The St. Ambrose MPA program builds upon an existing strength and an area of strategic focus at St. Ambrose. More than 525 students are currently enrolled in the university's accredited health sciences programs in nursing, physical therapy, occupational therapy, speech-language pathology and social work.
"The new graduate program, Master of Physician Assistant, is an excellent addition to an already exceptional set of offerings in the health sciences field at St. Ambrose," said St. Ambrose President Joan Lescinski, CSJ. "At a time of economic challenge, St. Ambrose offers students the opportunity to prepare for well-paying careers with myriad employment opportunities."
St. Ambrose Board of Trustee member Dan Broderick '82, MD, said the addition of the MPA program to the other health science offerings will allow St. Ambrose to cultivate a team approach to patient care that soon will become common in the health care industry.
"The modern health care team really is a team," he said. "It's not just physicians and nurses. PAs are really an integral member of that modern health care team."
In 2011 Forbes Magazine gave the physician assistant graduate degree a first-place ranking for the "best long-term opportunity" master's degree based on salary and employment outlook, citing, in part, the United States Bureau of Labor Statistics projection of a 39.7 percent increase in positions for PAs by 2018. According to a 2009 American Academy of Physician Assistants job survey, the mean salary for PAs working at least 32 hours per week was $93,100.
At the news conference, the university also announced the appointment of Clare Kennedy as MPA program director. A native of Omaha, Neb., Kennedy has been a physician assistant since 1996 and served as assistant professor in the University of Nebraska Medical Center Physician Assistant program, where she also served as faculty mentor of the student-run clinic for the underserved. Earlier in her career Kennedy directed the Rosebud Reservation Cancer Center in Rosebud, S.D., and was the telemedicine coordinator at the Rosebud Indian Health Service Hospital.
"The new MPA program answers a regional need for primary care service providers and provides the opportunity to prepare for a very fulfilling career," said Kennedy. "I'm excited to have been chosen as founding director of St. Ambrose's newest degree program in the health sciences field and look forward to educating the next generation of physician assistants."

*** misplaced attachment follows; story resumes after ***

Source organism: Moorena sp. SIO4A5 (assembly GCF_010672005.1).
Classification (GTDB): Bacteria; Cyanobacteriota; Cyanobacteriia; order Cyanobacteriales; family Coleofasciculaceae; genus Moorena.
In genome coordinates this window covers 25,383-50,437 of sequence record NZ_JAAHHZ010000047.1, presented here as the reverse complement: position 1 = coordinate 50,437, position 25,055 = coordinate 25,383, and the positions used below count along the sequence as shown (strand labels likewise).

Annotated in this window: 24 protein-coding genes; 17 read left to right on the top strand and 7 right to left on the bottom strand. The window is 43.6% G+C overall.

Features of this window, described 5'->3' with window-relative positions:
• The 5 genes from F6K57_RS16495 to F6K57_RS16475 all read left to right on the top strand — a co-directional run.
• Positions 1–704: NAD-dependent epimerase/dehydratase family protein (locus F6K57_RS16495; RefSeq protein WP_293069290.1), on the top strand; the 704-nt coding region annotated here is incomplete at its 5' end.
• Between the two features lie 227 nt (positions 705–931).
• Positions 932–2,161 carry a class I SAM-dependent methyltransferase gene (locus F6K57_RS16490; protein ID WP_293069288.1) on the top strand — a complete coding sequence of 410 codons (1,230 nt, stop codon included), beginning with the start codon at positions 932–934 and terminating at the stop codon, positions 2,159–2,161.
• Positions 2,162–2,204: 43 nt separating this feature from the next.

Entry into the 27-month St. Ambrose MPA program will be a competitive process. Applicants must have earned their undergraduate degree; successfully completed specific prerequisite courses; and gained at least 500 hours of health care experience. Thirty-member cohorts will begin with classroom and laboratory studies including anatomy, pathology, physical examination and clinical medicine during the first 15 months, followed by 12 months of clinical rotations under the supervision of physicians and other specialists in required and elective practice areas of clinical specialization. Based on projected needs in rural states, the program will emphasize primary care. Graduates will be eligible to seek licensure to practice in one or more of the 50 states.
Physician assistant practice includes all elements of patient care including taking medical histories, completing examinations, ordering diagnostic tests and providing medical care including the prescription of medications. PAs attend to a wide variety of patients, assist in surgery, or specialize in one of a wide variety of practice areas in conjunction with their supervising physician.
The St. Ambrose MPA is seeking provisional accreditation from the Accreditation Review Council for Physician Assistants (ARC-PA). The first cohort is scheduled to graduate in December 2016.